In operation, the ring of FIGS. 3 and 4 has the ornamental piece inserted into the slot 101 of the contacting mechanism shown in FIGS. 5 and 6. This produces contact between the end of contact 63A and one of the contasting elements 58A or 58B. Also, the end of contact 63B is in electrical contact with the other one of the contacting elements. The insertion of the ring into the slot 101 forces the contacts 63A and 63B back against the pressure of springs 62A and 6213. The insulating element 56 is properly dimensioned such that the shoulders 57 (see FIGS. 3 and 4) abut against the ground plate 3. Therefore, a current path exists from wire 6 through contact 63A, through one of the contact elements 58A or 58B, through the associated resistor 35 or 36 to the ring mounting element 55A and thence through shoulder 57 to ground plate 3. Similarly, a current path exists from wire 15 through contact 633, through the other contact 58A or 58B and the associated resistor to the shoulder 57 which is connected with ground plate 3. Thus, each of the resistors 35 and 36 completes the respective circuit from wires 6 and 15 to ground.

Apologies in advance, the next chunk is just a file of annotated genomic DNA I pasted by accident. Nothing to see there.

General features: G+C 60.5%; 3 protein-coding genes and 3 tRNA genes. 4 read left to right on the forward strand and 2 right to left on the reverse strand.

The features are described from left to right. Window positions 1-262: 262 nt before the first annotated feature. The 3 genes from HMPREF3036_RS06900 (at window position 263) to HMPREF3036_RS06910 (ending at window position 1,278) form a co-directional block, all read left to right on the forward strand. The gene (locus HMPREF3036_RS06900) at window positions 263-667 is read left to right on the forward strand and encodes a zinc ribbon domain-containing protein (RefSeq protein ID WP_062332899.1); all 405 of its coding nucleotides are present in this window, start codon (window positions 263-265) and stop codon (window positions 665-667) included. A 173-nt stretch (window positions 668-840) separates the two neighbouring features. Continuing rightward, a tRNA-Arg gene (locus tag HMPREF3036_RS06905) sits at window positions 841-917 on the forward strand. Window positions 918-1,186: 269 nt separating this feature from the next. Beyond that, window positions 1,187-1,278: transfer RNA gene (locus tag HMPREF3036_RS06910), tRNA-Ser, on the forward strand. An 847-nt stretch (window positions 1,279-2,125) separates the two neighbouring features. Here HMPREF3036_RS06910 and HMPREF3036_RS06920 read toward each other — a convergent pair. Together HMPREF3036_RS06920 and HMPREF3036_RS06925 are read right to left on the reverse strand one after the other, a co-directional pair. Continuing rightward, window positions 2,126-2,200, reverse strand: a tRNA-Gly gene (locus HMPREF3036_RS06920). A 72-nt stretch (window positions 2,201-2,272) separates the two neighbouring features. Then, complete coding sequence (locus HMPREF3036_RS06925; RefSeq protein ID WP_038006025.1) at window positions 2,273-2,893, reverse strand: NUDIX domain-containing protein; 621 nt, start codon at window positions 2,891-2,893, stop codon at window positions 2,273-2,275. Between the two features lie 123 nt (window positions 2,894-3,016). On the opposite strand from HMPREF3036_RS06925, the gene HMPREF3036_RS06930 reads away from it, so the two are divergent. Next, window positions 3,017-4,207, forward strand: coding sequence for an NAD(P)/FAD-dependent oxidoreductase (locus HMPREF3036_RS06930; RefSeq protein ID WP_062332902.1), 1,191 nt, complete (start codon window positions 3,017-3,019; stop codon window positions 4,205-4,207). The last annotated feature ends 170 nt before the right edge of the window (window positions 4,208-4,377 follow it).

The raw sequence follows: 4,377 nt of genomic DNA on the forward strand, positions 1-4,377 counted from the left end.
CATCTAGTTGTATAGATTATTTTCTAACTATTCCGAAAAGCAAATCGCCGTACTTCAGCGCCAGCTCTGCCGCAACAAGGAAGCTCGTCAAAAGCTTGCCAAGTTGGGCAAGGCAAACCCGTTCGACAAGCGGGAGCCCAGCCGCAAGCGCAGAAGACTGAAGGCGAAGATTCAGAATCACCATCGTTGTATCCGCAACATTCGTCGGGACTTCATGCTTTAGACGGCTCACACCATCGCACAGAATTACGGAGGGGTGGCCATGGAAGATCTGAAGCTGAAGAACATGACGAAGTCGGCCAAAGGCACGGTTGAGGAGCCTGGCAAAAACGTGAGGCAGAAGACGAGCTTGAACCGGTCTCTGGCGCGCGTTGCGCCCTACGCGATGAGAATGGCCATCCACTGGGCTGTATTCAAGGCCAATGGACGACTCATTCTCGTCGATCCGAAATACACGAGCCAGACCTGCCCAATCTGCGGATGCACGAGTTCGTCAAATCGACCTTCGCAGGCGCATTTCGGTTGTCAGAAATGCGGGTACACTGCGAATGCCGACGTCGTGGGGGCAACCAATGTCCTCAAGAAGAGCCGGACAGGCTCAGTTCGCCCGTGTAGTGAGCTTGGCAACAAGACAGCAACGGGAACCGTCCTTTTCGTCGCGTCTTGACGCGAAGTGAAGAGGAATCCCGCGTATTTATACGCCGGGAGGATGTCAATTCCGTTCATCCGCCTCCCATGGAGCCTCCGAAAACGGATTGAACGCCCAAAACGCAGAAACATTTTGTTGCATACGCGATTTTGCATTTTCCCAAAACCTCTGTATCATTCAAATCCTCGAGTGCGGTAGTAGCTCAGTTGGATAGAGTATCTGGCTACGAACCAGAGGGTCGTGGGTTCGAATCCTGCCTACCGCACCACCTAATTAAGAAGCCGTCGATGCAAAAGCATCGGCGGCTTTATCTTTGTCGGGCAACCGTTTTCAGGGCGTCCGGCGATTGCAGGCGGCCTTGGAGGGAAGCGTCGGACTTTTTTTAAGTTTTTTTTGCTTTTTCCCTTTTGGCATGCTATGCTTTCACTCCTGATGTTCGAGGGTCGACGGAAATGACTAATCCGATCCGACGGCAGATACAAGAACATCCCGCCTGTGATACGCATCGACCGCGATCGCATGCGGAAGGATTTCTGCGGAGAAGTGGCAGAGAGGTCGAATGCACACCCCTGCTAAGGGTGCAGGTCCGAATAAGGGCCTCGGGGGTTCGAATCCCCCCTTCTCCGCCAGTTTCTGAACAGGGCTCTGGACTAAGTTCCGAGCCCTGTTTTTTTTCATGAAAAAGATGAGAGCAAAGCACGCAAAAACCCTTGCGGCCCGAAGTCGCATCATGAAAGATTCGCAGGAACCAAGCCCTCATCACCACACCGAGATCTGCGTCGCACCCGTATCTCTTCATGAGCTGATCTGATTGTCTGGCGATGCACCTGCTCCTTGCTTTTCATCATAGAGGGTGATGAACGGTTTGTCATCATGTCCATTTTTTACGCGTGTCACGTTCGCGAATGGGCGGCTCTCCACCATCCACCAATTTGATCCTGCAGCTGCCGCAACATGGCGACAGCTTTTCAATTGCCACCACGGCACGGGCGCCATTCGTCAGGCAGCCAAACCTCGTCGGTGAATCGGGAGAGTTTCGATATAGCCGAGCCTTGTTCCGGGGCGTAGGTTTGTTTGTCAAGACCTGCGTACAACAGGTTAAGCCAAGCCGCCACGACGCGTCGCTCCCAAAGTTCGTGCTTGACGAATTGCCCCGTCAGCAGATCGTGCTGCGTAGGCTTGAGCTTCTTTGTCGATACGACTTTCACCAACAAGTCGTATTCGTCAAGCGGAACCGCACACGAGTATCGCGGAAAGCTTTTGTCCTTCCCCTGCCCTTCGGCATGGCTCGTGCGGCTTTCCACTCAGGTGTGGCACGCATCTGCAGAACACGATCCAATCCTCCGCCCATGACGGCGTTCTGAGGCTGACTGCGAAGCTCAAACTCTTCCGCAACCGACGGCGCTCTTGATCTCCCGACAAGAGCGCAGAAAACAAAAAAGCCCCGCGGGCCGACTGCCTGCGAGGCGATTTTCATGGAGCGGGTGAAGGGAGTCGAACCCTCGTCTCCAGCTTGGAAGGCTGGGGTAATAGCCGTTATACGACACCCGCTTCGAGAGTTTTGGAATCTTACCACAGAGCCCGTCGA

As will become apparent, if the control circuit which is associated with the locking mechanism is properly designed, critical tolerance limits may be imposed such that the circuit is operable only when proper resistances are connected into the circuit path. Thus for example, if one of resistors 35 and 36 is a high impedance and the other of resistors is a low impedance, the proper insertion of the ring of FIGS. 3 and 4 into the locking mechanism in FIGS. 5 and 6 will effect the proper operation of the control circuit and, therefore, activate the unlocking apparatus. On the other hand, however, the improper insertion of the rings, as for example in the reverse position, or the utilization of improper resistances will activate the control circuit whereby the locking apparatus will be activated.